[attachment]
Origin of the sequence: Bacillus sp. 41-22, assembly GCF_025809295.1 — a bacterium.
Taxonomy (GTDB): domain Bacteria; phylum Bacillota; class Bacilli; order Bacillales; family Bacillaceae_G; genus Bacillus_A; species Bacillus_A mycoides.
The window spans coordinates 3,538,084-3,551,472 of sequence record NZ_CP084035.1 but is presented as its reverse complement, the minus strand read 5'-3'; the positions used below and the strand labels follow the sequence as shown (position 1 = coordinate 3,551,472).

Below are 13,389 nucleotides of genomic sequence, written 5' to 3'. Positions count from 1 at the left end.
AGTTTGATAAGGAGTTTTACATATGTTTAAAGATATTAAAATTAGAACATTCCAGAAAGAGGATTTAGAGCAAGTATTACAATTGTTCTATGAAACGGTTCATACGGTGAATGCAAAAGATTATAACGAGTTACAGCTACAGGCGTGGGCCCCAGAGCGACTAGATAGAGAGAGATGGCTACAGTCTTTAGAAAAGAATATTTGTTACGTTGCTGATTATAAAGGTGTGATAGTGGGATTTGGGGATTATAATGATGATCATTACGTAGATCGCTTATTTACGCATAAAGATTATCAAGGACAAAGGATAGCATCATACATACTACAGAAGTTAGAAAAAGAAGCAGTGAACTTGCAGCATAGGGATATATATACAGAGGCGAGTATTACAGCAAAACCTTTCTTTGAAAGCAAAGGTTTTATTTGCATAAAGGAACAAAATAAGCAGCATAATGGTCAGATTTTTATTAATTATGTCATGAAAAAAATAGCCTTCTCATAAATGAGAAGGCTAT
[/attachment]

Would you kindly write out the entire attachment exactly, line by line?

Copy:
Origin of the sequence: Bacillus sp. 41-22, assembly GCF_025809295.1 — a bacterium.
Taxonomy (GTDB): domain Bacteria; phylum Bacillota; class Bacilli; order Bacillales; family Bacillaceae_G; genus Bacillus_A; species Bacillus_A mycoides.
The window spans coordinates 3,538,084-3,551,472 of sequence record NZ_CP084035.1 but is presented as its reverse complement, the minus strand read 5'-3'; the positions used below and the strand labels follow the sequence as shown (position 1 = coordinate 3,551,472).

Below are 13,389 nucleotides of genomic sequence, written 5' to 3'. Positions count from 1 at the left end.
AGTTTGATAAGGAGTTTTACATATGTTTAAAGATATTAAAATTAGAACATTCCAGAAAGAGGATTTAGAGCAAGTATTACAATTGTTCTATGAAACGGTTCATACGGTGAATGCAAAAGATTATAACGAGTTACAGCTACAGGCGTGGGCCCCAGAGCGACTAGATAGAGAGAGATGGCTACAGTCTTTAGAAAAGAATATTTGTTACGTTGCTGATTATAAAGGTGTGATAGTGGGATTTGGGGATTATAATGATGATCATTACGTAGATCGCTTATTTACGCATAAAGATTATCAAGGACAAAGGATAGCATCATACATACTACAGAAGTTAGAAAAAGAAGCAGTGAACTTGCAGCATAGGGATATATATACAGAGGCGAGTATTACAGCAAAACCTTTCTTTGAAAGCAAAGGTTTTATTTGCATAAAGGAACAAAATAAGCAGCATAATGGTCAGATTTTTATTAATTATGTCATGAAAAAAATAGCCTTCTCATAAATGAGAAGGCTAT